This week’s Week in Review post is very much a mixed bag of journals, blog posts, exhibitions, books, CFPs, and prizes.
First up, is the Art Institute of Chicago’s exhibition, Shakers and Movers: Selections from the Collection of Dr. Thomas and Jan Pavlovic, which is on from December 2016 until the Fall of 2017. Exploring the relationship between religious experience and making, the exhibition considers Shakers in the larger context of American furniture production. I was also interested to read about the Werkbund Archive – Museum of Things’ exhibitionObject Lessons: The Story of Material Education in 8 Chapters, which ‘recounts the story of learning with, about, and through materials in eight chapters: in science, at school, in commerce, craft, and at home, in novels and movies, in the archive and on the Internet’. The exhibition runs until April 2017.
I’m hugely excited by the new special issue of 19: Interdisciplinary Studies in the Long Nineteenth Century, which focuses on ‘The Arts and Feeling‘, and promises to be an important contribution to the history of emotional objects. Read online here. I was also intrigued to see that the first issue of the peer-reviewed journal Art History Pedagogy & Practice has now been published, which includes articles on ‘Looking Beyond the Canon: Localized and Globalized Perspectives in Art History Pedagogy’ and ‘De-Centering “The” Survey: The Value of Multiple Introductory Surveys to Art History’. As many regular readers will know, I’m hugely passionate about having conversations over the the idea of canonicity and its worth in doing and teaching history of art, so I can’t wait to read this.
A number of forthcoming events, books, and prizes will interest those doing work on the Romantic period. These include the newly instated British Association for Romantic Studies First Book Prize; Andrew Burkett’s new book Romantic Mediations; the London & Southeast Romanticism Seminar on ‘Romantic Novels 1817’; and the 2017 Wordsworth Winter School, on ‘Wordsworth and Friendship’, held at Rydal Hall in February.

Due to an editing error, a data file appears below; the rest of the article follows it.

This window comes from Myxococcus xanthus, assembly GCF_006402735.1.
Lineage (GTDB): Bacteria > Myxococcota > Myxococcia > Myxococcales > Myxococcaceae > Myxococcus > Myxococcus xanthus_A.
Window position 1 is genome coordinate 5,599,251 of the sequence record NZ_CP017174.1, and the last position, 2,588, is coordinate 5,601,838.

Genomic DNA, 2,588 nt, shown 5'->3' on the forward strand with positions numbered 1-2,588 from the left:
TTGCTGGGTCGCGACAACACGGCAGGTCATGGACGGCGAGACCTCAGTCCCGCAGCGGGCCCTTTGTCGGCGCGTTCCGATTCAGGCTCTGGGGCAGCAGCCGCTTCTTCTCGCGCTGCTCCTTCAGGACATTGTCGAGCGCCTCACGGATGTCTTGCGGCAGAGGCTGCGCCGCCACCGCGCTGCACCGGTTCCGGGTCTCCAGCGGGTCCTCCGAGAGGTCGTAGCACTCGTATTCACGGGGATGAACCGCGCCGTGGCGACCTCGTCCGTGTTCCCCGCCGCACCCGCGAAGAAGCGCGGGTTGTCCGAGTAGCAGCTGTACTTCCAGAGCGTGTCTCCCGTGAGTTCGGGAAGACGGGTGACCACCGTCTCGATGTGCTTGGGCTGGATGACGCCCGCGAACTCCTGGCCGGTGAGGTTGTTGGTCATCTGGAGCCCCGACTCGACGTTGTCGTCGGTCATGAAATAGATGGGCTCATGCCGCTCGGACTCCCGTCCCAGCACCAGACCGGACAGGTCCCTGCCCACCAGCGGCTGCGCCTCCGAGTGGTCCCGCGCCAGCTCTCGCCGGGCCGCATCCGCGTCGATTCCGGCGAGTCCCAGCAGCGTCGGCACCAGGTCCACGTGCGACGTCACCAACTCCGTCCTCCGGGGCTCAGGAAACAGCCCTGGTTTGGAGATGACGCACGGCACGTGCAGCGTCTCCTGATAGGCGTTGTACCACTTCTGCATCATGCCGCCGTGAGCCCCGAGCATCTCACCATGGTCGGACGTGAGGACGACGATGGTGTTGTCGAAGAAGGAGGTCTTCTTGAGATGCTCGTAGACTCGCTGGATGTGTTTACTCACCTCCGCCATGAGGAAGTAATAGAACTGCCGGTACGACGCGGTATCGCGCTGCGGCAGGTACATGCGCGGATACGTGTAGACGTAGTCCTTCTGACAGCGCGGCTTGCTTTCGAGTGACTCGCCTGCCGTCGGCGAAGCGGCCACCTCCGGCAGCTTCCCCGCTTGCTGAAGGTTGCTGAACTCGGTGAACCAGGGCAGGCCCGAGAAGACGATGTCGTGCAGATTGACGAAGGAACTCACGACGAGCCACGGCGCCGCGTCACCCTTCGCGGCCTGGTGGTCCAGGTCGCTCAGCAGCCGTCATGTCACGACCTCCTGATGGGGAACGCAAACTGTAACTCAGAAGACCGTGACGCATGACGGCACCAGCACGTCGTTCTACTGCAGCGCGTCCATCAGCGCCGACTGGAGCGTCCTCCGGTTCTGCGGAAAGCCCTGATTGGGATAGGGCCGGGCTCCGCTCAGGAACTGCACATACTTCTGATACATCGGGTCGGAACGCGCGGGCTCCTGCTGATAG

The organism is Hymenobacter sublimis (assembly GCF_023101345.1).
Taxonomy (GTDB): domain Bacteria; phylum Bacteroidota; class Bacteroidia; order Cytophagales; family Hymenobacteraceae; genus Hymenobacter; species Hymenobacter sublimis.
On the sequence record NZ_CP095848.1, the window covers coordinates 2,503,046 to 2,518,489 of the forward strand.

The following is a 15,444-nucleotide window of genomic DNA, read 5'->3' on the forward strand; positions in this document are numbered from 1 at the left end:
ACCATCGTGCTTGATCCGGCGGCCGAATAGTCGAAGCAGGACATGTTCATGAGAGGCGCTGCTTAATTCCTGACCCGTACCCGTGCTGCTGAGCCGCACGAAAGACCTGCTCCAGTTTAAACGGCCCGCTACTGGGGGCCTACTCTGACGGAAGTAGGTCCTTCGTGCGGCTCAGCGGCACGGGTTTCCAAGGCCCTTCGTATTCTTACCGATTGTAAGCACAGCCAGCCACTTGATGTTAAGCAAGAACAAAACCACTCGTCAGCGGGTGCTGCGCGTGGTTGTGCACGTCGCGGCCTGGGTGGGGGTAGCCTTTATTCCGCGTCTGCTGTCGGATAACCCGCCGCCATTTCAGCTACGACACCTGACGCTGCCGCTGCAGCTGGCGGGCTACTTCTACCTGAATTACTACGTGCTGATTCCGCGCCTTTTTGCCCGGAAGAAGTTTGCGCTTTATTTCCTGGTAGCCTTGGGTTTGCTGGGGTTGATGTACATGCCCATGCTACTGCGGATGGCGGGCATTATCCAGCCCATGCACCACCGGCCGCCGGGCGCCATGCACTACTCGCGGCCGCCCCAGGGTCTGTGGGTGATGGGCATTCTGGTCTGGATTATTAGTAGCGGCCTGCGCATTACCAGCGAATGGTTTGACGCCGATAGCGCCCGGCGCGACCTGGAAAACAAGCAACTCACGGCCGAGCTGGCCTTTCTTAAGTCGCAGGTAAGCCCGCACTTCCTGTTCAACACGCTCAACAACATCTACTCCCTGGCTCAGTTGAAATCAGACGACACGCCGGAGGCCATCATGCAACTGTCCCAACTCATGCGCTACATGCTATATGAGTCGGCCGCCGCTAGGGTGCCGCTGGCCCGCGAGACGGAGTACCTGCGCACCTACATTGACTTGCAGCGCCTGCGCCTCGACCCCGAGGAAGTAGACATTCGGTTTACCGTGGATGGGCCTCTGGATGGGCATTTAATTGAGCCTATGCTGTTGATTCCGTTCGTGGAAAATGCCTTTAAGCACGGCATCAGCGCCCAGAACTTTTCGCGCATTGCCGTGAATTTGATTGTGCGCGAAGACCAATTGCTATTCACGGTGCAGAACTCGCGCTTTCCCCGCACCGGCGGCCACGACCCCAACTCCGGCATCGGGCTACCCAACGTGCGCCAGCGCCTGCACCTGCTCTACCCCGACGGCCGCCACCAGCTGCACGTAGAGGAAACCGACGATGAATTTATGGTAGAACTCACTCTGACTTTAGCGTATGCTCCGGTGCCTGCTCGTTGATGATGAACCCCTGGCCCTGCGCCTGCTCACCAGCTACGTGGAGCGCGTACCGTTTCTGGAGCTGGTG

The following CFPs also caught my attention:
The CFP for the Women, Money and Markets (1750-1850) conference (King’s College, London)
The CFP for the Design and Displacement conference (New York, 7-8 April 2017)
The CFP for the fascinating-sounding Writing Impressionism Into and Out of Art History
conference (London, 3-4 November 2017)
And finally, the CFP for the University of York’s Powerful Emotions / Emotions & Power c. 400-1850 conference, which looks fantastic and immediately follows the International Society for Social and Cultural History’s annual conference, which in 2017 similarly focuses on emotion.
I also read a number of fascinating blog posts on gender and sexuality this week, including: Felicity Nussbaum’s post ‘CROSS-DRESSING ACTRESSES: INTO THE BREECHES‘, Victoria Russell’s post on Notches Blog on ‘The Romantic Concept of Psychological Androgyny‘, and (following last week’s recommendation for the Age of Revolutions blog’s recent series on alcohol and revolution) Dr Margery Masterson’s post ‘Punch drunk: Social drinking, masculinity and Empire‘, on the Imperial Measure’s blog (a whole project examining Alcohol, Health & Medicine in Colonial India).
Finally, I noted that there were a number of fascinating-sounding books available for review at the Journal for the Study of Radicalism – get in touch with the editor if you’re interested.